[MSA 2015] "The modernist "mysterium", between allegorical drama and revolutionary politics"

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Andres Perez-Simon
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Modernist Studies Association Conference
November 19-22, 2015
Boston, MA

In The Death of Character (1996), Elinor Fuchs conceptualizes the "mysterium" as a modernist theatrical practice with a strong didactic orientation that adapts the expository nature of the original medieval genre to the historical reality of early twentieth century. What takes place is a phenomenon broader than the revival of medievalism that had characterized symbolist dramas in the late years of the nineteenth century. The modernist mysterium investigates the conflict between the individual and the community, privileging the interior perspective of the dramatic character(s) instead of presenting the fictional world as if it were the reflection of an empirical reality. This strain of modernist theater adopts structural and symbolic patterns typical of the mystery play and religious drama – from allegorical depiction to images of martyrdom – which are now interpreted in reference to contemporary political discourses. Questioning the traditional division of modernism between the "irrationalists" and the "materialists", Fuchs notes how Toller, Mayakosvky and Brecht were drawn to the mysterium form "as implausible as the project of dressing the Marxist doctrine in Christian eschatology might seem at first glance" (44).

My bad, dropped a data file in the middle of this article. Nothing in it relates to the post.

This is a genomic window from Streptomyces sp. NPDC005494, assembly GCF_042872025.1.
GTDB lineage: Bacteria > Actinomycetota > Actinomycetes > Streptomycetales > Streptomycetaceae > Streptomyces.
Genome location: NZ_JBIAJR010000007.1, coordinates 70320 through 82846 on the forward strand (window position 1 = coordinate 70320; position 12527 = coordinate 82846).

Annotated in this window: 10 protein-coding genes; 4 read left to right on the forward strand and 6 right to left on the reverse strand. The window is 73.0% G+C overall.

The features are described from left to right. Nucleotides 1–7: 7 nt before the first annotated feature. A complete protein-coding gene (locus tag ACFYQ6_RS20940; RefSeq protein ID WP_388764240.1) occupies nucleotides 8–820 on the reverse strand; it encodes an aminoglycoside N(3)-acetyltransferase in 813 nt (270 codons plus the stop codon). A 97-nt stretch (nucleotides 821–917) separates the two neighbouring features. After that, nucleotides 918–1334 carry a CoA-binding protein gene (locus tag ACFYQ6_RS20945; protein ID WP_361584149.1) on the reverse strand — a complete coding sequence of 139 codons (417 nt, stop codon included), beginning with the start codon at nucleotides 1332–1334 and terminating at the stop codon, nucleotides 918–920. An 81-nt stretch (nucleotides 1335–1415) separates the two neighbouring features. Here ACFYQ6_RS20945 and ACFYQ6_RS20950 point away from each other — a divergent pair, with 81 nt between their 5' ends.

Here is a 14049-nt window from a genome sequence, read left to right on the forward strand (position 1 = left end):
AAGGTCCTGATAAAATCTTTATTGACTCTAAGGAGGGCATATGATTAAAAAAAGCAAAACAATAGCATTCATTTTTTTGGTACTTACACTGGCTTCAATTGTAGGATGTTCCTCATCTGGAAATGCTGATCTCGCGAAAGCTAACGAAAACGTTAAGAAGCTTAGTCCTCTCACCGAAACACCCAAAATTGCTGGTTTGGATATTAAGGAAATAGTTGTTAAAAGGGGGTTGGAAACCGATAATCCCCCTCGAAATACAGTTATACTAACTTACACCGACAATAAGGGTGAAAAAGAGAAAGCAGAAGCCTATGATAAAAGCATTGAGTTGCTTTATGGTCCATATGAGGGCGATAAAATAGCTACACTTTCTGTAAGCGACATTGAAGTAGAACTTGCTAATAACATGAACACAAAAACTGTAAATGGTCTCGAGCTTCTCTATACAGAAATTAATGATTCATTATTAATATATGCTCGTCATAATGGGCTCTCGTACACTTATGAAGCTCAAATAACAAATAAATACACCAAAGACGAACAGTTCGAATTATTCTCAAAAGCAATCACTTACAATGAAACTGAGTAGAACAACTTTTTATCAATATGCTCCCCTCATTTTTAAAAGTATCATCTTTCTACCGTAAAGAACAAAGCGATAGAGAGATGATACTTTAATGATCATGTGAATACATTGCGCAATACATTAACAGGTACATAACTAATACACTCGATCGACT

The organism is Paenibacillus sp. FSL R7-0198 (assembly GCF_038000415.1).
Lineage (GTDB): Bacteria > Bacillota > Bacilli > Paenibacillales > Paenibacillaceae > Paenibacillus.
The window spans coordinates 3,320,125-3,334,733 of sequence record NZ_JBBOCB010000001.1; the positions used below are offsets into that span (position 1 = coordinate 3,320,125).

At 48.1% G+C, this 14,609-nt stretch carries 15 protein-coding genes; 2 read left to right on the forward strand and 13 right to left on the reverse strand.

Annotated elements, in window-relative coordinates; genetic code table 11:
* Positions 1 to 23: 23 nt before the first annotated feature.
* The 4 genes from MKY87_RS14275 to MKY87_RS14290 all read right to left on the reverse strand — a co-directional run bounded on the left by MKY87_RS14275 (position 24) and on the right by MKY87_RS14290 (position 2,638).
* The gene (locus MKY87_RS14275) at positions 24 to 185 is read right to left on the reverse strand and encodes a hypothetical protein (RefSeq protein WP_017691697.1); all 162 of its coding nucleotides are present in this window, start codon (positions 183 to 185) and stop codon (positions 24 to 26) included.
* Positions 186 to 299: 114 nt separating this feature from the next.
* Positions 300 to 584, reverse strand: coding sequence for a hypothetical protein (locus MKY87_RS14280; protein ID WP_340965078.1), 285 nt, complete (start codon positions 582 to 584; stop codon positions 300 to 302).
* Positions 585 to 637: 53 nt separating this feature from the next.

This panel welcomes papers that reflect on the uneasy relationship between aesthetics and politics in the interwar years, and how this tension redefined the stage / audience divide during these years. In their attempt to make modernism and didacticism compatible, authors such as Brecht ("The Baden Play for Learning"), Lorca ("The Dream of Life") and Capek ("The Mother") experiments with forms reminiscent of liturgical drama to reconfigure the role of the theatrical institution and eventually give way to a new relation between individual and community.

Please submit an abstract of 400-500 words to Andrés Pérez-Simón, perezsas@uc.edu, by April 1.